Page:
Beginnings are full of promise, aren’t they? Filled with anticipation and hope, we launch into a new career, a new home, a new relationship or, as now, a new year.
But death and grief are about endings. We mourn what was. We’re sucked into a vortex, unwilling at first to believe we’ll be happy again. But I assure you, there’s hope ahead.
It’s been said that every ending is a new beginning, and I’ve found that to be true. We often focus on the ending, though. On what was lost. On what will never be again. And that is grief.
We must mourn unhappy endings to get past them. Of course, we have the choice not to fully grieve and to distract ourselves instead. But if we hope to achieve joy equal to our sorrow, we must grasp grief’s hand and cry. For as long as it takes.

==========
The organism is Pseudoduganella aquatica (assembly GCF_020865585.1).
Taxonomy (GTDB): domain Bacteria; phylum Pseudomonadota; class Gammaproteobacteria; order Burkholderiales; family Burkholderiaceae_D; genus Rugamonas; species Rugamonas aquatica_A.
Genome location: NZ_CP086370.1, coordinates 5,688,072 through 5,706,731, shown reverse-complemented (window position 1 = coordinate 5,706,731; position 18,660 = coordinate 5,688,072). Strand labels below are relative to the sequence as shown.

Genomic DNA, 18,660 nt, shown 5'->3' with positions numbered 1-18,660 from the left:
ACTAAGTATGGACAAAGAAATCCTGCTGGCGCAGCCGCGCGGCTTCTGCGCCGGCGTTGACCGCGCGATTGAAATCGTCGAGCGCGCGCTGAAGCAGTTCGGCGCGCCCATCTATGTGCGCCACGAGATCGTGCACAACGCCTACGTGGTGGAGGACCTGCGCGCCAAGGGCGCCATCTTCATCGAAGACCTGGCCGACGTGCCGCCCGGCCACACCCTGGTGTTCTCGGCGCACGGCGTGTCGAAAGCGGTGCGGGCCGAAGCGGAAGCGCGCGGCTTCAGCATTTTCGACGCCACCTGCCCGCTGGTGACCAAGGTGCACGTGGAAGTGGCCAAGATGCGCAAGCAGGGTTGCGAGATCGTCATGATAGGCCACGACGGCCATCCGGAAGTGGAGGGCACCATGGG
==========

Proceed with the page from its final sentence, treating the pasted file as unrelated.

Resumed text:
I got married three months before my mother died. She was terminally ill and unable to come to the wedding. After the reception, my husband and I visited her at her home. I wanted her to see me in my wedding dress. I wish I’d insisted on a photo, but she didn’t like her photograph taken. She’d always made herself up, but now she didn’t have the strength.